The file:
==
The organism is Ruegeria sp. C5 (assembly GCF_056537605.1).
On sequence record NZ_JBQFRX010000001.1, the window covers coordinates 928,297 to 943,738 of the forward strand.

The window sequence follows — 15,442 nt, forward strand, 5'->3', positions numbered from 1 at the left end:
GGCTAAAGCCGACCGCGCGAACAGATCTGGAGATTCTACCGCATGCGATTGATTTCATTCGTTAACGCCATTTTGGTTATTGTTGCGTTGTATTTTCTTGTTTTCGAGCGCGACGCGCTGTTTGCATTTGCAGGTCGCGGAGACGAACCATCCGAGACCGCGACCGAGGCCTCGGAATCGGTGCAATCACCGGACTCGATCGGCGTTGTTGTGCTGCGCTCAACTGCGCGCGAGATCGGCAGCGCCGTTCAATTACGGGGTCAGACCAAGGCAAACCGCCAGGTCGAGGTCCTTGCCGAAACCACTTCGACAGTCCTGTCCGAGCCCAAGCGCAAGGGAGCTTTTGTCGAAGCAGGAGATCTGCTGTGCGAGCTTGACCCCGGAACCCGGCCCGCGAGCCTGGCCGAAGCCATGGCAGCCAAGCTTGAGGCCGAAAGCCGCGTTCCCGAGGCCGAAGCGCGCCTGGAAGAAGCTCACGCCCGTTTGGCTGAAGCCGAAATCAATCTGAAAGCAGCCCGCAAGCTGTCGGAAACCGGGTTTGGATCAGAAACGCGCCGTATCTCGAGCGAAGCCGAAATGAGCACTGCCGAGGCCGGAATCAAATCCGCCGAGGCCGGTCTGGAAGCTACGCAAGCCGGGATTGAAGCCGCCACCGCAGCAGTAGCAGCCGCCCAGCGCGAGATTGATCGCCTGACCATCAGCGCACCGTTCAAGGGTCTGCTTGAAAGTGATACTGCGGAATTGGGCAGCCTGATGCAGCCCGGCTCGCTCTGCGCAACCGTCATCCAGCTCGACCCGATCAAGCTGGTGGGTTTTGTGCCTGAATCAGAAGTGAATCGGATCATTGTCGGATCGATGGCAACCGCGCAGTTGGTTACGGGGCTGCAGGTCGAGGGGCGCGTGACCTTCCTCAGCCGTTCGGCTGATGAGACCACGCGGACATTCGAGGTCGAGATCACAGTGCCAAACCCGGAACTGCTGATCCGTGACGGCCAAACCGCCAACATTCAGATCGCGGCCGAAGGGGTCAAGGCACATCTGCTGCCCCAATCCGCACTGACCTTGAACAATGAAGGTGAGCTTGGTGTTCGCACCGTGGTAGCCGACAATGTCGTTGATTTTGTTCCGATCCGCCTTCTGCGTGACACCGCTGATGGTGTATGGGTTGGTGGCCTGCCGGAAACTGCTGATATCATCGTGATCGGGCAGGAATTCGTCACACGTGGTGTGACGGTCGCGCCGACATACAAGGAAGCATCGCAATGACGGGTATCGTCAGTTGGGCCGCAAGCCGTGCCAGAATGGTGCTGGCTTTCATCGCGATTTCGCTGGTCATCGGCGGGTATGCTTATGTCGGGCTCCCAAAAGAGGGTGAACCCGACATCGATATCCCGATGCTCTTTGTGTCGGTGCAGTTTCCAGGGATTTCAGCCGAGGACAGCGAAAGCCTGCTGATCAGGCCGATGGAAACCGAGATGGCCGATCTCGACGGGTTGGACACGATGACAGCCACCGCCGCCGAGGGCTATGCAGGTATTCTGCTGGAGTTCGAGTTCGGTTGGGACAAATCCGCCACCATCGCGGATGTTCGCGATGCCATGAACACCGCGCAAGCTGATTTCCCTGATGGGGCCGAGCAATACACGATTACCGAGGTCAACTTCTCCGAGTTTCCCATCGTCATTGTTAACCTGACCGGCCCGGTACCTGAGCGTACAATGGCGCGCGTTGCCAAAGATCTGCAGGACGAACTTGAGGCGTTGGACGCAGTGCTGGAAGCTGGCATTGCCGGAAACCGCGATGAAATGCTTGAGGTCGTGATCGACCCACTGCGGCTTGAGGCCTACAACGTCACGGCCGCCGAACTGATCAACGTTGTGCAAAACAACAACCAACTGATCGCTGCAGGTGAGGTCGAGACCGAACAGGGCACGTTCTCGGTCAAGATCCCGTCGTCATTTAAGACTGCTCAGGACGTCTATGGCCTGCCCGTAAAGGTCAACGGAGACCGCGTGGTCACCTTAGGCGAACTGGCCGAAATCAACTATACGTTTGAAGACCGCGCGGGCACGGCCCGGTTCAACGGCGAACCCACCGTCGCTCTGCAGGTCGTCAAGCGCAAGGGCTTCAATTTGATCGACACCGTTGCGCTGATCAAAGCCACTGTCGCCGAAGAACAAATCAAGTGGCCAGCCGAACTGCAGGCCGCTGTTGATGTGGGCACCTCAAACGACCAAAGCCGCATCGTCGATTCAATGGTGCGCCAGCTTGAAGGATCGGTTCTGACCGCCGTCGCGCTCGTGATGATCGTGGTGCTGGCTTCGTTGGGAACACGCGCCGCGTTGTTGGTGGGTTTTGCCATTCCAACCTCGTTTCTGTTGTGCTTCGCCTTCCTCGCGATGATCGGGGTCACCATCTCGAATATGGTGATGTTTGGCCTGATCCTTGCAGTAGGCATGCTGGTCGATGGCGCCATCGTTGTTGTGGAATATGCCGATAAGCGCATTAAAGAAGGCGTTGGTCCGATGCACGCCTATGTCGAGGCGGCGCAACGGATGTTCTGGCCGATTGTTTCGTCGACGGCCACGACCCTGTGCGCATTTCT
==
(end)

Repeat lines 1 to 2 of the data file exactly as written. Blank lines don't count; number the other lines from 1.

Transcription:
The organism is Ruegeria sp. C5 (assembly GCF_056537605.1).
On sequence record NZ_JBQFRX010000001.1, the window covers coordinates 928,297 to 943,738 of the forward strand.